Thursday, August 23, 2007

Springy light bulbs

Living with CFLs is a neat guide to those of us thinking about switching to CFLs (compact fluorescent lights) and interested in learning more about them. I am about to buy a bunch of CFLs of varying wattage to replace some of the lamps in my apartment. Sadly, I'm told the dimmable CFLs are very expensive and not worth it, so the study will remain incandescent.


paperfrog said...

Actually, I think the dimmables have really come along. Just don't use a standard CFL in a dimmable incandescent fixture.

I use a big three-way CFL here in the office where Lighter Footstep is produced. Works very well.

We've just received our first LED bulbs, and will be reviewing them Friday.

Thanks for linking us. :-)

Pete O said...

I work in a windowless office, so I bought some full spectrum CFLs to keep my brain from getting some variant of SAD. My only complaint is that they have that blue color that CFLs are regrettably known for. Unfortunately there doesn't seem to be enough of a market out there yet to cause someone to specifically produce a full-spectrum bulb with a warmer color.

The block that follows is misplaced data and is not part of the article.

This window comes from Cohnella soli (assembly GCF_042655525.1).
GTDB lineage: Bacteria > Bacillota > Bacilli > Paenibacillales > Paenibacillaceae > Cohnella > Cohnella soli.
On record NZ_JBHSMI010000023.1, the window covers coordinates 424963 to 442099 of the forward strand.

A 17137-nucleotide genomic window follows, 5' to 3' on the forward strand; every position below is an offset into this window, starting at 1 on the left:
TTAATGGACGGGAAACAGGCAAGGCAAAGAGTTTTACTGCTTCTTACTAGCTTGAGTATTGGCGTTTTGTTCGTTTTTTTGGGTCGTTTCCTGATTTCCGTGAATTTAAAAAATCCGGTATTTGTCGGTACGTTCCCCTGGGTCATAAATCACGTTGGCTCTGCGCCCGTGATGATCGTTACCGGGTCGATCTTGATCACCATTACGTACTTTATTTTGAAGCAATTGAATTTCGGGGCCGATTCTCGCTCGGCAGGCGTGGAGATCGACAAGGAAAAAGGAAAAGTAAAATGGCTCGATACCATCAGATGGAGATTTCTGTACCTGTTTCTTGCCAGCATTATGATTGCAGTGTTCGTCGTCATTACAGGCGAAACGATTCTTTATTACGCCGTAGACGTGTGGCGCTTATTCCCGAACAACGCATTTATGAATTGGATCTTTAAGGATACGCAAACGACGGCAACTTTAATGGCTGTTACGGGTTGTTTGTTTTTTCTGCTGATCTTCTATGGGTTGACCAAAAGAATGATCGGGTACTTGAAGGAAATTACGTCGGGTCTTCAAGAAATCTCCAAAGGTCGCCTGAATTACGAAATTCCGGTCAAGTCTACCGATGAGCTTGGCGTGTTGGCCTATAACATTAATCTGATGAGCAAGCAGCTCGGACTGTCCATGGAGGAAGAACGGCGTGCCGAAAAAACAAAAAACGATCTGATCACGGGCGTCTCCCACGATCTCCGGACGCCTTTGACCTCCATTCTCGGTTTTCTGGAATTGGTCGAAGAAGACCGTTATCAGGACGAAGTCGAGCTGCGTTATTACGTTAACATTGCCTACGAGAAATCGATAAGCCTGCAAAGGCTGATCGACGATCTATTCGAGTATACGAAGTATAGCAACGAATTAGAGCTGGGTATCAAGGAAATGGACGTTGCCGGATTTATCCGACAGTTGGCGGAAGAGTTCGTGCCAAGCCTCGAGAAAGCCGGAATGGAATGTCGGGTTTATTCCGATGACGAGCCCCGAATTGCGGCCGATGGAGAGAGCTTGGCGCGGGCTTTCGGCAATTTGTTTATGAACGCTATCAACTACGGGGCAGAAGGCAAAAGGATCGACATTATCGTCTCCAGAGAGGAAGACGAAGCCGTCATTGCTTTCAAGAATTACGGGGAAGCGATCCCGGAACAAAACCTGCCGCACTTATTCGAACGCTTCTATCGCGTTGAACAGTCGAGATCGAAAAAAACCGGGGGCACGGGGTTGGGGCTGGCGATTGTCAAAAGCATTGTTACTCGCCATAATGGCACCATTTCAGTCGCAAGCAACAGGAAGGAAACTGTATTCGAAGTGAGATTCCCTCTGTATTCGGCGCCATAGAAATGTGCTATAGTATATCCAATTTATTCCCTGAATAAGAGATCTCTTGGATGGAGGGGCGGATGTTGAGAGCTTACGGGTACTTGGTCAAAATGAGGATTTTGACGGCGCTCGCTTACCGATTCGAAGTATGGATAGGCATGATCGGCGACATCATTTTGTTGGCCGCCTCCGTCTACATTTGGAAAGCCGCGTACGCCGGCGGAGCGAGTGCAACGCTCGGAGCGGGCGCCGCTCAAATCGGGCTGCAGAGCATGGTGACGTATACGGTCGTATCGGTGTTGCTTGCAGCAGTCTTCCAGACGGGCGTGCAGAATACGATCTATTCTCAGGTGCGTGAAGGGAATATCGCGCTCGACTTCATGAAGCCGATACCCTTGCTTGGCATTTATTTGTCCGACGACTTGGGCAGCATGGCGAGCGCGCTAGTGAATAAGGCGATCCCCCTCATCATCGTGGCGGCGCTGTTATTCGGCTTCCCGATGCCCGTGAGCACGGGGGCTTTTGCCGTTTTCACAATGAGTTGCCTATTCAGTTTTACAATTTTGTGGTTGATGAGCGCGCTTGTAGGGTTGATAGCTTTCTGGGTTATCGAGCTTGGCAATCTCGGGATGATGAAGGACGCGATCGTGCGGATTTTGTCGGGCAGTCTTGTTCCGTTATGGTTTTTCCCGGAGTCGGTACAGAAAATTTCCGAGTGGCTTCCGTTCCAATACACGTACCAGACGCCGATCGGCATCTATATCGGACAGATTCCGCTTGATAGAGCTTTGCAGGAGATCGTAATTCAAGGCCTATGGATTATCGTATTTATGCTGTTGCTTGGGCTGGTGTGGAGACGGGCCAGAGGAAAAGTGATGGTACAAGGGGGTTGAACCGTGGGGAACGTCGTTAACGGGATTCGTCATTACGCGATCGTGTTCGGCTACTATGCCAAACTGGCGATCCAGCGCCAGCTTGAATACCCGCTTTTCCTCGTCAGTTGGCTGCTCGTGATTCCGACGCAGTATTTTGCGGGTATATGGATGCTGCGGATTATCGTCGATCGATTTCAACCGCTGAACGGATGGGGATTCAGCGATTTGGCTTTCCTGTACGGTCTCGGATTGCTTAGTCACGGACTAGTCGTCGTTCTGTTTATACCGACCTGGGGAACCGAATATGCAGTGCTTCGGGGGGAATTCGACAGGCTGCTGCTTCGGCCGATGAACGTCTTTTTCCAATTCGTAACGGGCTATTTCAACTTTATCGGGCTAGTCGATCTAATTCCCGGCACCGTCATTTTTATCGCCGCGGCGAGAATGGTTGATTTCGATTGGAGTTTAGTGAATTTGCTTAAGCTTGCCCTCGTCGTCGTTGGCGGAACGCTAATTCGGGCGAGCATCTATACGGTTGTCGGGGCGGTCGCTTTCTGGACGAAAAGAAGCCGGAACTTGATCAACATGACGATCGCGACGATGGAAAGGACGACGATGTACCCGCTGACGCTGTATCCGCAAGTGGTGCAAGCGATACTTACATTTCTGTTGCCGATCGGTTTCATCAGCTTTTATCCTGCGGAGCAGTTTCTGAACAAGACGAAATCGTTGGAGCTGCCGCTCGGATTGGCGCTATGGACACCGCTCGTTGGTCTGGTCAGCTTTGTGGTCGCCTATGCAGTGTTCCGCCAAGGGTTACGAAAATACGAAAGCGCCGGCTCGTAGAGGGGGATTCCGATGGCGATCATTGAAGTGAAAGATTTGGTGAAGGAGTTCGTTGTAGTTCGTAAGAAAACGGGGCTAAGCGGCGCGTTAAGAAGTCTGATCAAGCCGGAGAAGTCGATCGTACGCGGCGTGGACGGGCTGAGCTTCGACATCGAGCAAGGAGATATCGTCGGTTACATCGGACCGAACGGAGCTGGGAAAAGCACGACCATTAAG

cce said...

funny you bring this up, david -- i just recently read an interesting letter in the brown alumni magazine by a physicist challenging the conventional wisdom on CFLs as energy-saving panacea. his letter may seem a little back-of-the-envelopey, but this editorial Stop! DON'T "Ban the Bulb" by a Brit with a PhD in "Condensed Matter Physics" presents even more persuasive reasons to not feel bad so for preferring incandescent light (as well as some quick calculations illustrating typical household energy/CO2 figures).

we recently bought a bunch of CFLs of different types for our house, and i have to admit that i don't enjoy reading beneath any of them. though i should also admit that i'm easily swayed by the arguments of PhD holders.

David McClosky said...

Hmmm, yeah, it does seem to be a disproportional amount of effort and I agree with him on not banning the bulb. Two things, though: First, he almost makes it sound like driving 1.2mi/day less is mutually exclusive with switching to CFLs but there's no reason to not aspire to do both. Also, he doesn't consider the relative manufacturing CO2 costs of the different types of light bulbs -- the longer life of the CFLs should give them an advantage. I imagine this is not a huge factor either, but it would be interesting to know.